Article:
As our understanding of immunity deepens, our repertoire of immune modulators expands so that we can influence our immune defenses in a beneficial direction. The vaccine company Novavax, in working on a COVID-19 vaccine, has incorporated saponins from Chilean soapbark trees into their vaccine with the goal of boosting both antibody and cell-based immunity. Whereas traditional vaccines stimulate antibody or humoral immunity, a vaccine that stimulates T cells in our immune systems may lead to a more effective vaccine.
For those skeptical of vaccine adjuvants, one questions arises whether a particular direction is truly beneficial or ultimately harmful. Adjuvants, or substances which augment an immune response to a vaccine, are added by vaccine creators to make the vaccine stronger in eliciting an immune response and therefore more effective. Many express doubts about the safety of the commonly used adjuvants aluminum and squalene, hoping research will uncover adjuvants that are more clearly proven to be safe. Vaccines do no have to be inherently risky if time and effort is put into making both the microbial antigen and the adjuvants both safe.
Novavax looks to nanoparticle technology for such an effective and safe vaccine adjuvant. Technology for producing saponin nanoparticles has been around since 1982 when it was first produced. This technology simply produces liposomal, or fatty based, microscopic particles when facilitate the entry of their enveloped package into cells and activation of the immune response. In the case of vaccines, the liposomal nanoparticles deliver the protein intended for immune recognition to the immune system for processing. In many oral therapies used in functional medicine, liposomal nanoparticles from soy or sunflower lecithin assist nutrients to pass through the intestine into the bloodstream.
Saponin, the active component of the vaccine nanoparticle, originates in the bark of Chilean soapbark trees. In one form it can be toxic, but when processed into nanoparticles, it can be safe yet still stimulate an immune response. The saponin is mixed in a certain manner with cholesterol and phospholipids to create the nanoparticles. The shingles vaccine already uses this type of nanoparticle adjuvant. Other companies either utilize this adjuvant technology or are researching it for future vaccines.
The mechanism of action for these somewhat natural adjuvants crosses several areas of immunological activity. The saponins can stimulate cytokine responses which boost both the Th1 cell mediated arm and the Th2 antibody mediated arm of the immune system. In some research they seem to improve the mobilization of immune cells in the lymph nodes around the injection site. They also stimulate general inflammation through inflammasomes, protein units in immune cells that trigger an inflammation cascade.
This scientific explanation of Novavax’s attempts at a COVID vaccine using saponin adjuvants then deserves some further explanation regarding why their vaccine has not hit the market yet in the US. With 3 available vaccines which are getting some negative press in regards to their efficacy and safety, why has Novavax’s version with reported efficacy studies not received approval? We can all theorize why there has been a delay despite some approval by a few foreign countries, but at least part of it results from slow production ability from the small company. The article from the British Medical Journal offers some reasonable background if you want to know more.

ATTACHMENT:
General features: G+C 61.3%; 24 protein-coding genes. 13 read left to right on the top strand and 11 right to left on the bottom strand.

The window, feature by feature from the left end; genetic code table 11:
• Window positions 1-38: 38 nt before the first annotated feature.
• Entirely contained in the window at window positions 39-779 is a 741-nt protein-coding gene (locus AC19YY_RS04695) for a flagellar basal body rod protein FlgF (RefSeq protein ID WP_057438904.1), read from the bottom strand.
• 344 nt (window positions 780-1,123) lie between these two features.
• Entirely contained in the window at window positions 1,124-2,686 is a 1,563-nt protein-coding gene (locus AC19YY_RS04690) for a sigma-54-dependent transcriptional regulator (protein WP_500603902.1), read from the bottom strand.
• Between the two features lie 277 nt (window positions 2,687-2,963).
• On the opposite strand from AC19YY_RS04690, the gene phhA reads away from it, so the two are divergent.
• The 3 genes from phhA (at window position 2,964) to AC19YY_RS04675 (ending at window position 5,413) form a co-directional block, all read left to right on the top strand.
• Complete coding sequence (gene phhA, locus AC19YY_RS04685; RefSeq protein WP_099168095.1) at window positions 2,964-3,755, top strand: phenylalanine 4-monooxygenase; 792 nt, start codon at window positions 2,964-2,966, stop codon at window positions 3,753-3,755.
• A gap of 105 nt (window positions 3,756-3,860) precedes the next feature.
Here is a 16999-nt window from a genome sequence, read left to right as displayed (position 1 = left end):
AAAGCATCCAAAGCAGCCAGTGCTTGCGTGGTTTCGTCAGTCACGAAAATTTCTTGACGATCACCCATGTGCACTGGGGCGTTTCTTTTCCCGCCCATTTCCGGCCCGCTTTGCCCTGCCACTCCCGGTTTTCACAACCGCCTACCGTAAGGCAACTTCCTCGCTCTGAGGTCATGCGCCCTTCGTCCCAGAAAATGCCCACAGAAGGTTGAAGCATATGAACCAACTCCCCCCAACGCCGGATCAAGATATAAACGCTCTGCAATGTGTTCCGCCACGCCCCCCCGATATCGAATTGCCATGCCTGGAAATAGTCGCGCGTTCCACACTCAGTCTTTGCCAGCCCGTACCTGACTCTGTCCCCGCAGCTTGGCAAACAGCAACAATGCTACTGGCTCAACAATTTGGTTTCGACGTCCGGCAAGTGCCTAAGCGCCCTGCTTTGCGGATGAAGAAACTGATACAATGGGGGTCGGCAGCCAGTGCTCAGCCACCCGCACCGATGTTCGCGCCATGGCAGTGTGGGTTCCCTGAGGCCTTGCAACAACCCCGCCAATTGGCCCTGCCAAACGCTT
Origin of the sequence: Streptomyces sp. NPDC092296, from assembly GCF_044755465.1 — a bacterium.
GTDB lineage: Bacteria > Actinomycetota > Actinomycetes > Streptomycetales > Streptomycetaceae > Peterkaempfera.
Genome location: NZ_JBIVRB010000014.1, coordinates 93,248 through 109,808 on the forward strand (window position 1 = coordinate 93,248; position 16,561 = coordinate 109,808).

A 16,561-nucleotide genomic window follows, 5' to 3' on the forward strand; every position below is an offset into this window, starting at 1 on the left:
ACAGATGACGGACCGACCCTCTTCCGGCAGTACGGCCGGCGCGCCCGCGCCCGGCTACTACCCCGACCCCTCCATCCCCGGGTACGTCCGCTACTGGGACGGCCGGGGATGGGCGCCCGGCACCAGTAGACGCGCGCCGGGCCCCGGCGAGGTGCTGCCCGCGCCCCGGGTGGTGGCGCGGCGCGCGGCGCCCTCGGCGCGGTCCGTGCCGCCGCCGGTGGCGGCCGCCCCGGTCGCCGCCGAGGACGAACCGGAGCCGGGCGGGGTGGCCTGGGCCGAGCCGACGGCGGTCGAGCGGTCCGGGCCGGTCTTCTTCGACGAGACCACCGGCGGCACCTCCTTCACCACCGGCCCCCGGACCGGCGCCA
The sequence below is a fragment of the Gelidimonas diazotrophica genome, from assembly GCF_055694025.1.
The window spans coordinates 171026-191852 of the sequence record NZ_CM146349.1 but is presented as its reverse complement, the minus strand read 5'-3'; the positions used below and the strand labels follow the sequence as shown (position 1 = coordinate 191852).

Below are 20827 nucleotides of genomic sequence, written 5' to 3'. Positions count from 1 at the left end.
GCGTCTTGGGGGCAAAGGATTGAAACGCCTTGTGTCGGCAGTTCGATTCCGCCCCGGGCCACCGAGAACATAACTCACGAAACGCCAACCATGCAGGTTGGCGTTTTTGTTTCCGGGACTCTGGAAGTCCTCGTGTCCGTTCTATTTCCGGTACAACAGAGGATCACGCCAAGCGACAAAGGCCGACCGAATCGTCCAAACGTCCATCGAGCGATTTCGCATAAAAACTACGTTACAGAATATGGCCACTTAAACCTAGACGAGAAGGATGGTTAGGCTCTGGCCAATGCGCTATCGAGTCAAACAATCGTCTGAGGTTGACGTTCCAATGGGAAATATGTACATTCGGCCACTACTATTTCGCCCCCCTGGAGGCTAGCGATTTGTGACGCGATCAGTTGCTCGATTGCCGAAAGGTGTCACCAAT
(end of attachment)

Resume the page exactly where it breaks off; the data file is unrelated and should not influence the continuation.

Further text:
As we look to 2022 and beyond, understanding the basics of vaccines and their adjuvants is important if we are to choose as a society which responses to infectious threats are the best. While not everyone needs to enter an immunology program for their PhD, we should all take a few minutes to recognize possible mechanisms by which we can enhance or hinder our immune system. The reality of our fallen world means that we will face infections and need strong immune systems. Functional medicine would argue that the best immune defense begins with optimizing nutrition, minimizing toxins, and understanding the battle with our microbial foes. From there we can then choose wisely which chemicals from the pharmaceutical world enter our mouths or our bodies.
Murillo Silva, Yu Kato, Mariane B. Melo, Ivy Phung, Brian L. Freeman, Zhongming Li, Kangsan Roh, Jan W. Van Wijnbergen, Hannah Watkins, Chiamaka A. Enemuo, Brittany L. Hartwell, Jason Y. H. Chang, Shuhao Xiao, Kristen A. Rodrigues, Kimberly M. Cirelli, Na Li, Sonya Haupt, Aereas Aung, Benjamin Cossette, Wuhbet Abraham, Swati Kataria, Raiza Bastidas, Jinal Bhiman, Caitlyn Linde, Nathaniel I. Bloom, Bettina Groschel, Erik Georgeson, Nicole Phelps, Ayush Thomas, Julia Bals, Diane G. Carnathan, Daniel Lingwood, Dennis R. Burton, Galit Alter, Timothy P. Padera, Angela M. Belcher, William R. Schief, Guido Silvestri, Ruth M. Ruprecht, Shane Crotty, Darrell J. Irvine. A particulate saponin/TLR agonist vaccine adjuvant alters lymph flow and modulates adaptive immunity. Science Immunology, 2021; 6 (66) DOI: 10.1126/sciimmunol.abf1152
Sharma, Rinku et al. “Exploring the possible use of saponin adjuvants in COVID-19 vaccine.” Human vaccines & immunotherapeutics vol. 16,12 (2020): 2944-2953. doi:10.1080/21645515.2020.1833579
Tinari S, Riva C. Covid-19: Whatever happened to the Novavax vaccine? BMJ 2021; 375 :n2965 doi:10.1136/bmj.n2965
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